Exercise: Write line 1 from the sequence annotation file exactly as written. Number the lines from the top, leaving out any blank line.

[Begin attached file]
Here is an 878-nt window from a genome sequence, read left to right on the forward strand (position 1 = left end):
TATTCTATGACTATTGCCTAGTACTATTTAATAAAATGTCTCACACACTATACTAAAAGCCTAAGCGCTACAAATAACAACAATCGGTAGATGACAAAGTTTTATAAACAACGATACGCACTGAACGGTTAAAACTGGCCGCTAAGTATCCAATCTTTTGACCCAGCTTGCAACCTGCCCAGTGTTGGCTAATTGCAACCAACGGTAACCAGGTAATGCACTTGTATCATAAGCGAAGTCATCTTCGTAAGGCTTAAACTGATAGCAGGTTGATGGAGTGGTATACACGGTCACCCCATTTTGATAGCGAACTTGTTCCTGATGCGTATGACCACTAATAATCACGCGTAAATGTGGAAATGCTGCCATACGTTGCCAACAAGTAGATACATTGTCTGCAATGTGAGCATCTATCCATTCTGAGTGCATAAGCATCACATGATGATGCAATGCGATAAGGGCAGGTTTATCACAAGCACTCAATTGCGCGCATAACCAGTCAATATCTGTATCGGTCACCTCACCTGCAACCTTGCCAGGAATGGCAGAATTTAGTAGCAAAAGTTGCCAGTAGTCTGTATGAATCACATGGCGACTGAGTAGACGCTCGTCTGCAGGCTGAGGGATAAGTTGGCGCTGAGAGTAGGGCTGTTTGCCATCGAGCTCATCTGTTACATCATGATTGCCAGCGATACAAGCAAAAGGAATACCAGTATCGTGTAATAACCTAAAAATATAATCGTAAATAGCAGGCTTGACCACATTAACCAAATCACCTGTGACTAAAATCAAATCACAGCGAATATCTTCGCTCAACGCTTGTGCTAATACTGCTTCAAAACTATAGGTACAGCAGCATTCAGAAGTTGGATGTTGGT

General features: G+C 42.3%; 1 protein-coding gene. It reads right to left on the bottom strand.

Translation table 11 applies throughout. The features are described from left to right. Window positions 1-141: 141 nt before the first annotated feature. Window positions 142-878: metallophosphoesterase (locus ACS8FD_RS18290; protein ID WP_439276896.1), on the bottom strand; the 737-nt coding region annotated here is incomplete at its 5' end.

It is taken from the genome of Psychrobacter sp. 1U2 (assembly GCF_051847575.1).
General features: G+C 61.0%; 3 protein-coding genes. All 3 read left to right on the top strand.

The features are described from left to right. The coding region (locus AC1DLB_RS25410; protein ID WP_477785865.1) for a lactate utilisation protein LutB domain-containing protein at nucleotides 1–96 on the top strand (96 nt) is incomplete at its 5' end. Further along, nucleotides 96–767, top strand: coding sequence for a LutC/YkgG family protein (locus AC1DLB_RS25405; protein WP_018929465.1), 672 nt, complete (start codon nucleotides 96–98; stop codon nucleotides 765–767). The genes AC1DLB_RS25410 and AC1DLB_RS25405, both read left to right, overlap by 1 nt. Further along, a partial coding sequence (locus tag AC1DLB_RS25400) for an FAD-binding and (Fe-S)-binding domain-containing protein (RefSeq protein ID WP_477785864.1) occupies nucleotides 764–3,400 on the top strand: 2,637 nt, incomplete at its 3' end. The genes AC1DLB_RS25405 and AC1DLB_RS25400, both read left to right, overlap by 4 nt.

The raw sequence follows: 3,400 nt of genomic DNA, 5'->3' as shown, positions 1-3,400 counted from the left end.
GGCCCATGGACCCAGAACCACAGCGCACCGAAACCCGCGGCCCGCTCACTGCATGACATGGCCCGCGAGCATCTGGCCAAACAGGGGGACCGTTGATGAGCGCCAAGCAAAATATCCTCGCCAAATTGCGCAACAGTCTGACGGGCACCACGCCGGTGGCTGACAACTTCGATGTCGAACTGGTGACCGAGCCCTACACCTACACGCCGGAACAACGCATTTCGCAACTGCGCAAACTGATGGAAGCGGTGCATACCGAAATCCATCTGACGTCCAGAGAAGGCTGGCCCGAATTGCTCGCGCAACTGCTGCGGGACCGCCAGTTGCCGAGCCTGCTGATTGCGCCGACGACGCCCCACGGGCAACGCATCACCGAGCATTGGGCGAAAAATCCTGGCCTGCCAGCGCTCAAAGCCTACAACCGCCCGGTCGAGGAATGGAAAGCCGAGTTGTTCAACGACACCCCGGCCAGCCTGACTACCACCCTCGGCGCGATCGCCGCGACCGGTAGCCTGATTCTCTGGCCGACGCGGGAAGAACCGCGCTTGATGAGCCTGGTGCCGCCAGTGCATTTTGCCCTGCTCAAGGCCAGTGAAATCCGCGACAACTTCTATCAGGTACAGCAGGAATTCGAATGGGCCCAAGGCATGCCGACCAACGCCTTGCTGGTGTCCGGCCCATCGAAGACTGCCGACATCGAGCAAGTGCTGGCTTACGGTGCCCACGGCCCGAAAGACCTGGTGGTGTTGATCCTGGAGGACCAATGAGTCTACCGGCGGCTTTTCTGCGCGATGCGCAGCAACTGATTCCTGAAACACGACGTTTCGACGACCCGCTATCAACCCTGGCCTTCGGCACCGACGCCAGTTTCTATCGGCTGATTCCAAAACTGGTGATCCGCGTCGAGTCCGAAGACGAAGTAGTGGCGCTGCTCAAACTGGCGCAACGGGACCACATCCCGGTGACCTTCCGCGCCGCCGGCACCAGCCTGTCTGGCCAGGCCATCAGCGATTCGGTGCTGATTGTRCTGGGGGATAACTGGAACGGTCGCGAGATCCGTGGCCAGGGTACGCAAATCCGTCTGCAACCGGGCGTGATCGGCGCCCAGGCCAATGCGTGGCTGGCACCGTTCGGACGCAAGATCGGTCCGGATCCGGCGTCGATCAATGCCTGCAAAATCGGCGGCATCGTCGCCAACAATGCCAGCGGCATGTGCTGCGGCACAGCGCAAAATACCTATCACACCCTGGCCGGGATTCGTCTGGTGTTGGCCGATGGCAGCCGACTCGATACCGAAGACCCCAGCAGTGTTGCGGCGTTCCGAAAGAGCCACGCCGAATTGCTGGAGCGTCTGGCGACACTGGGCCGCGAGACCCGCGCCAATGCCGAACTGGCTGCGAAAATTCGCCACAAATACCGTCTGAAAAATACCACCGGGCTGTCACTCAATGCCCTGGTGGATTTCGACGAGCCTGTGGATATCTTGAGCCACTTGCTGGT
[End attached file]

Here is an 878-nt window from a genome sequence, read left to right on the forward strand (position 1 = left end):